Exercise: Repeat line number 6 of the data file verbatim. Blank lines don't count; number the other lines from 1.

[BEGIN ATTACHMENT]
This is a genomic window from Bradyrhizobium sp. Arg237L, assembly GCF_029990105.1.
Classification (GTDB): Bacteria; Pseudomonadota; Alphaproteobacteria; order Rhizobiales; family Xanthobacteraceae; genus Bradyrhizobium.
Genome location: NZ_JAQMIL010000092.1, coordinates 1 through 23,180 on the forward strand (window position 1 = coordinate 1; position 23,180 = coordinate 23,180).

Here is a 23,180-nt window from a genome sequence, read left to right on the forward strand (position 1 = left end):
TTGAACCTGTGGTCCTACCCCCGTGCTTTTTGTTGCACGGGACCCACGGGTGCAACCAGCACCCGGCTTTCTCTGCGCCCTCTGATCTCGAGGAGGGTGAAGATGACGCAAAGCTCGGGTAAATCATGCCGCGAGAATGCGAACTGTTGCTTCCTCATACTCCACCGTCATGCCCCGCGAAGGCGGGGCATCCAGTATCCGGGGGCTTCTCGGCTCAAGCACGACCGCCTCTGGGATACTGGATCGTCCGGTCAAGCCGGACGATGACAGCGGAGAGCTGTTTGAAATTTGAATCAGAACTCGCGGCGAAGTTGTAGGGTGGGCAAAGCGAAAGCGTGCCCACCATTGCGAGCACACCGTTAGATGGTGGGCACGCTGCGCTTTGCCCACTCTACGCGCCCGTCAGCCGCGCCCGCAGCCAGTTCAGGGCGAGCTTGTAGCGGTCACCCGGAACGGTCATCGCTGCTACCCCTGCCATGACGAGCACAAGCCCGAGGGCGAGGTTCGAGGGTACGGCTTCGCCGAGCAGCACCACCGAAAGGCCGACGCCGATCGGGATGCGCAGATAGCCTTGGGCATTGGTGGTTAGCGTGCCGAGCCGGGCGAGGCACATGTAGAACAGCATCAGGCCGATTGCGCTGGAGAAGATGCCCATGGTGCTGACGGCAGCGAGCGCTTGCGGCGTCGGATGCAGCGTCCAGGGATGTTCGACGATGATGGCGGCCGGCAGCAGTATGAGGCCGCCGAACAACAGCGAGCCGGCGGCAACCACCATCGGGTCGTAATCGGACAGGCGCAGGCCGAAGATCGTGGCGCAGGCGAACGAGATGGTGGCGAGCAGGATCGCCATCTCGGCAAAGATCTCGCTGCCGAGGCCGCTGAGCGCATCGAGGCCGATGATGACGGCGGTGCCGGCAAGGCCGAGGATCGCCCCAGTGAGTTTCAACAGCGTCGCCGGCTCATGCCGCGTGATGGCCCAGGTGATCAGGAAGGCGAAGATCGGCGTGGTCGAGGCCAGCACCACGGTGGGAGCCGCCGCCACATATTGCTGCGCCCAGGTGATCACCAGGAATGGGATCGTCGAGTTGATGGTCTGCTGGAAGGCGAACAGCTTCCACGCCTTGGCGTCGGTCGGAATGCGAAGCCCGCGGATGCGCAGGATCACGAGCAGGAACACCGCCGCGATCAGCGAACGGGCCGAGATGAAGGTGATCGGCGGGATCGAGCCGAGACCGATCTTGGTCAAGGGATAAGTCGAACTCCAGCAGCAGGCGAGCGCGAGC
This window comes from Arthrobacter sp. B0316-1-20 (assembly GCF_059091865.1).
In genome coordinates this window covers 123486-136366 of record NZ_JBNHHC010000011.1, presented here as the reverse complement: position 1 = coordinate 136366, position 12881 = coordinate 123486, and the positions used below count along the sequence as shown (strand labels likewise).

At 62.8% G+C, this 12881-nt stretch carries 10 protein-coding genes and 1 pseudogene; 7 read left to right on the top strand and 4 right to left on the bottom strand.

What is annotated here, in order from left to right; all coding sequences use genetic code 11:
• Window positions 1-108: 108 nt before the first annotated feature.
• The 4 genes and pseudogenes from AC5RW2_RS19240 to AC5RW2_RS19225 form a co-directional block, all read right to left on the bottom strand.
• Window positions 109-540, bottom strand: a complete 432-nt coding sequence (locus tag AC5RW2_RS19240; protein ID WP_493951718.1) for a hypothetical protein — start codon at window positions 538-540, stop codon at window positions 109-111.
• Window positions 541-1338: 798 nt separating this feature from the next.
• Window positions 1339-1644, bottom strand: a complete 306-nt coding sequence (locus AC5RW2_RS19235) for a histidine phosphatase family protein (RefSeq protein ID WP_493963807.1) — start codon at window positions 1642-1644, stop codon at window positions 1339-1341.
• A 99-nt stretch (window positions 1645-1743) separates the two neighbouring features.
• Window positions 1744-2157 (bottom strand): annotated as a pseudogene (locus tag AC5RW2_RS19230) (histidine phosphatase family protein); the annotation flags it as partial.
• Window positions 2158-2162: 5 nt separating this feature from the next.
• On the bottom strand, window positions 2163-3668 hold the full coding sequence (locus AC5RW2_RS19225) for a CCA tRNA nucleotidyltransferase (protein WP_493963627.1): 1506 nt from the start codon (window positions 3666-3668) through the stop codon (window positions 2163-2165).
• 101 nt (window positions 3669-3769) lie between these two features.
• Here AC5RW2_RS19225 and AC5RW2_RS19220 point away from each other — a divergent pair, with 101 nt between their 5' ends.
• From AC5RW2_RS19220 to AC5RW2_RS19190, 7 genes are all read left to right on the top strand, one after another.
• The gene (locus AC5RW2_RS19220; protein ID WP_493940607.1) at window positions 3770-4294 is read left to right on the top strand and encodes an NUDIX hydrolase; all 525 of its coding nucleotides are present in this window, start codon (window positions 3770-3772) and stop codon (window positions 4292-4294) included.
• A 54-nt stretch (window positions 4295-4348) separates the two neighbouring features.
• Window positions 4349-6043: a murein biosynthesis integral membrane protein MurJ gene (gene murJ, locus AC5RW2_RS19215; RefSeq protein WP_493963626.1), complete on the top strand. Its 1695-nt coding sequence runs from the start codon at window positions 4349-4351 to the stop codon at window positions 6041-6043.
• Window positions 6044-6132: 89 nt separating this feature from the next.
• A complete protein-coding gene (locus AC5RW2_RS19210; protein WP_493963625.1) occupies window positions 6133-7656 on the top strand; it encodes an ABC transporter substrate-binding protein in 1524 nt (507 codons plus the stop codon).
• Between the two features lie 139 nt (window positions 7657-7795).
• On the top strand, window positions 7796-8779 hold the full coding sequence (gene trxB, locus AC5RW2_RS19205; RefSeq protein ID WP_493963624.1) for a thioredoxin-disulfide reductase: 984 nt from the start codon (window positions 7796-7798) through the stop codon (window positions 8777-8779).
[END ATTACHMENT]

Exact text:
This window comes from Arthrobacter sp. B0316-1-20 (assembly GCF_059091865.1).